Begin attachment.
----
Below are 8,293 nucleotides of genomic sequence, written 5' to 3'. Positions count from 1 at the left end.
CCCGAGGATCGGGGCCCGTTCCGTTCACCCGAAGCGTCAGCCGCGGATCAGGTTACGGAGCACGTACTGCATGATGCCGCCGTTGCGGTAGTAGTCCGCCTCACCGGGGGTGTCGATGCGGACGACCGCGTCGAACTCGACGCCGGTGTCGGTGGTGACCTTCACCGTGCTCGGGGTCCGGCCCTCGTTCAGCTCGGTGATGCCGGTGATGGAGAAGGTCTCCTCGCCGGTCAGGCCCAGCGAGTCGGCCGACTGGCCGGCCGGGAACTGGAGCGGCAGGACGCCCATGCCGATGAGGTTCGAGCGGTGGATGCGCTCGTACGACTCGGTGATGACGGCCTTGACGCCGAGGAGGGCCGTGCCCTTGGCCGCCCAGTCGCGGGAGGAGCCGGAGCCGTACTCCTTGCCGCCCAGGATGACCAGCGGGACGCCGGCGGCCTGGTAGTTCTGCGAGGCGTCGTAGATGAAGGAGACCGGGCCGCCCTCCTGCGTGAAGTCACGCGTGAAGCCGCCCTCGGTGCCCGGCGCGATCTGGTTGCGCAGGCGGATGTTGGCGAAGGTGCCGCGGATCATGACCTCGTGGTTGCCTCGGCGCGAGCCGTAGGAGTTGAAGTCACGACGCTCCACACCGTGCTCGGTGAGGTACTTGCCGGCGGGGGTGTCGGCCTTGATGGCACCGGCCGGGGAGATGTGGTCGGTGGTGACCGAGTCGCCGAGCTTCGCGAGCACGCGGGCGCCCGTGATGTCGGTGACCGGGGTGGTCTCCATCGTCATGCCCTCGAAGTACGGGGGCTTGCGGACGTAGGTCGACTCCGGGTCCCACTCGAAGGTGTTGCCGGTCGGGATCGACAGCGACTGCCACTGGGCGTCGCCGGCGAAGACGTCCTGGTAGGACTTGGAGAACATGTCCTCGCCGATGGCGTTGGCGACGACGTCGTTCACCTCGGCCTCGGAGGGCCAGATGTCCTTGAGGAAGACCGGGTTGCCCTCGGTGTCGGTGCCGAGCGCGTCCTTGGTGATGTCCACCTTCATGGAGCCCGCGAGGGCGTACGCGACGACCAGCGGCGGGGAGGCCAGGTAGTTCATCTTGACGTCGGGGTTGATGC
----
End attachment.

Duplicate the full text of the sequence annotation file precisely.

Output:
Below are 8,293 nucleotides of genomic sequence, written 5' to 3'. Positions count from 1 at the left end.
CCCGAGGATCGGGGCCCGTTCCGTTCACCCGAAGCGTCAGCCGCGGATCAGGTTACGGAGCACGTACTGCATGATGCCGCCGTTGCGGTAGTAGTCCGCCTCACCGGGGGTGTCGATGCGGACGACCGCGTCGAACTCGACGCCGGTGTCGGTGGTGACCTTCACCGTGCTCGGGGTCCGGCCCTCGTTCAGCTCGGTGATGCCGGTGATGGAGAAGGTCTCCTCGCCGGTCAGGCCCAGCGAGTCGGCCGACTGGCCGGCCGGGAACTGGAGCGGCAGGACGCCCATGCCGATGAGGTTCGAGCGGTGGATGCGCTCGTACGACTCGGTGATGACGGCCTTGACGCCGAGGAGGGCCGTGCCCTTGGCCGCCCAGTCGCGGGAGGAGCCGGAGCCGTACTCCTTGCCGCCCAGGATGACCAGCGGGACGCCGGCGGCCTGGTAGTTCTGCGAGGCGTCGTAGATGAAGGAGACCGGGCCGCCCTCCTGCGTGAAGTCACGCGTGAAGCCGCCCTCGGTGCCCGGCGCGATCTGGTTGCGCAGGCGGATGTTGGCGAAGGTGCCGCGGATCATGACCTCGTGGTTGCCTCGGCGCGAGCCGTAGGAGTTGAAGTCACGACGCTCCACACCGTGCTCGGTGAGGTACTTGCCGGCGGGGGTGTCGGCCTTGATGGCACCGGCCGGGGAGATGTGGTCGGTGGTGACCGAGTCGCCGAGCTTCGCGAGCACGCGGGCGCCCGTGATGTCGGTGACCGGGGTGGTCTCCATCGTCATGCCCTCGAAGTACGGGGGCTTGCGGACGTAGGTCGACTCCGGGTCCCACTCGAAGGTGTTGCCGGTCGGGATCGACAGCGACTGCCACTGGGCGTCGCCGGCGAAGACGTCCTGGTAGGACTTGGAGAACATGTCCTCGCCGATGGCGTTGGCGACGACGTCGTTCACCTCGGCCTCGGAGGGCCAGATGTCCTTGAGGAAGACCGGGTTGCCCTCGGTGTCGGTGCCGAGCGCGTCCTTGGTGATGTCCACCTTCATGGAGCCCGCGAGGGCGTACGCGACGACCAGCGGCGGGGAGGCCAGGTAGTTCATCTTGACGTCGGGGTTGATGC